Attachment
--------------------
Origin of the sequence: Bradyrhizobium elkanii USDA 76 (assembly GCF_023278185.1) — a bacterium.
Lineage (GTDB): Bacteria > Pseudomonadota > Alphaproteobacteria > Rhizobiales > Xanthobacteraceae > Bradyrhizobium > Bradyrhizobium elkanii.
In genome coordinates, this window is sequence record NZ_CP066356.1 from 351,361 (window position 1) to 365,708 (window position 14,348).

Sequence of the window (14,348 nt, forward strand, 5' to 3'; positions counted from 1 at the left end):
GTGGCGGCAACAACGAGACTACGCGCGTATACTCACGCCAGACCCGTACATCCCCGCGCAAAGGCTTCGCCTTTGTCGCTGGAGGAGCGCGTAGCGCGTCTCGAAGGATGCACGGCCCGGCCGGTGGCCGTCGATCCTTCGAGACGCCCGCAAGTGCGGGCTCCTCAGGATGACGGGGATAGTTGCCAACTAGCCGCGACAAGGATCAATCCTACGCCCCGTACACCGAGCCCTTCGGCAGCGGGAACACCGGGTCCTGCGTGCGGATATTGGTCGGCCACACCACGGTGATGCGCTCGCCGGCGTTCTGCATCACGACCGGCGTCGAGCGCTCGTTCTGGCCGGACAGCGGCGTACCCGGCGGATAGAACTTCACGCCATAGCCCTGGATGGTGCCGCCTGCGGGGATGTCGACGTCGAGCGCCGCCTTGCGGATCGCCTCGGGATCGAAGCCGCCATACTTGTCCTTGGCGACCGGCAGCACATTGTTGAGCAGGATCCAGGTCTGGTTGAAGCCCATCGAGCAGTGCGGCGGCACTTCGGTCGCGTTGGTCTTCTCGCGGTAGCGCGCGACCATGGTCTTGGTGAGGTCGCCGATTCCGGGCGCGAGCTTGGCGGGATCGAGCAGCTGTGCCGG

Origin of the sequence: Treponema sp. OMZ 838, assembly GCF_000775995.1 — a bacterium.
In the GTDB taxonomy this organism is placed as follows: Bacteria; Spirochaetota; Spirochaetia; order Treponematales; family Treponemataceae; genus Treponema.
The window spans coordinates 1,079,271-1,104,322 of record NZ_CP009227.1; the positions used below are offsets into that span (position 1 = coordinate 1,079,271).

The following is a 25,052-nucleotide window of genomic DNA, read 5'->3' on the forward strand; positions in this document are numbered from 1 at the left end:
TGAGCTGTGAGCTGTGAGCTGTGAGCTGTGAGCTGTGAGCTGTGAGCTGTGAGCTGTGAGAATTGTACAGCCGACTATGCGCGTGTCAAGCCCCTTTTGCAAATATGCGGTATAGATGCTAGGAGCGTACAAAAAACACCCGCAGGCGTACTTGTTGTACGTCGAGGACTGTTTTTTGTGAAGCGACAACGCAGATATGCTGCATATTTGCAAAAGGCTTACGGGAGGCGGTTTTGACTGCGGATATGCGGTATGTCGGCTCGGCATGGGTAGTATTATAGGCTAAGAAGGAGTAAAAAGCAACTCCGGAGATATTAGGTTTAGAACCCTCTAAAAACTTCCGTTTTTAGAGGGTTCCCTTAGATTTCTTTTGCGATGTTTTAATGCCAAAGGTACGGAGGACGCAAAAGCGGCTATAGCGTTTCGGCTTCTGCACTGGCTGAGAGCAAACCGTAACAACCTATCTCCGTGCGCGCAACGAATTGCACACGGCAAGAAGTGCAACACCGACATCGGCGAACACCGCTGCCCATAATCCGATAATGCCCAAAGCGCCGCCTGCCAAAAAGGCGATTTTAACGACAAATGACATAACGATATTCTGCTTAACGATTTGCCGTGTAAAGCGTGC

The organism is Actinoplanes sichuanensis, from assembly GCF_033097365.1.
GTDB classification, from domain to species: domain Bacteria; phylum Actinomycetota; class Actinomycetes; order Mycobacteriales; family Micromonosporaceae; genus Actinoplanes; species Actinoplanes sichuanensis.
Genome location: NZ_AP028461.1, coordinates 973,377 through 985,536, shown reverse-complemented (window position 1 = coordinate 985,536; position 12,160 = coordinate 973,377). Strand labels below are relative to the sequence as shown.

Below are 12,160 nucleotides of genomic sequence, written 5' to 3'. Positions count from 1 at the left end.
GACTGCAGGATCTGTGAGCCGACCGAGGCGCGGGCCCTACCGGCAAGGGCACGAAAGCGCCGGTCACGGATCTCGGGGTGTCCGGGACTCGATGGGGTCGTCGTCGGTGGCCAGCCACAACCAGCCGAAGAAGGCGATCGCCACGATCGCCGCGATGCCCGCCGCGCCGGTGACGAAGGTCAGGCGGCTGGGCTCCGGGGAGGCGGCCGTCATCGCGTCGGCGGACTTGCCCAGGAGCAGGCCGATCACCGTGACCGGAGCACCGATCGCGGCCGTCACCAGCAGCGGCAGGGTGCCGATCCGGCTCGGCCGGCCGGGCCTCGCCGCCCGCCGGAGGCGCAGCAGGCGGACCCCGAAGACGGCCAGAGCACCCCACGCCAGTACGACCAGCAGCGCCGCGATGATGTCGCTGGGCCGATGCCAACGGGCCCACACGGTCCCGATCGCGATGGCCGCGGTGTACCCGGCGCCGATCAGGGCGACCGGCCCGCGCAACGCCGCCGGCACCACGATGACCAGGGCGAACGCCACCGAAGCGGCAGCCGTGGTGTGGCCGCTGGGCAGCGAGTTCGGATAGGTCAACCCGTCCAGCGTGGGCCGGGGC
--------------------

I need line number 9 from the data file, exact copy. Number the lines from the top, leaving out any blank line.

The following is a 25,052-nucleotide window of genomic DNA, read 5'->3' on the forward strand; positions in this document are numbered from 1 at the left end: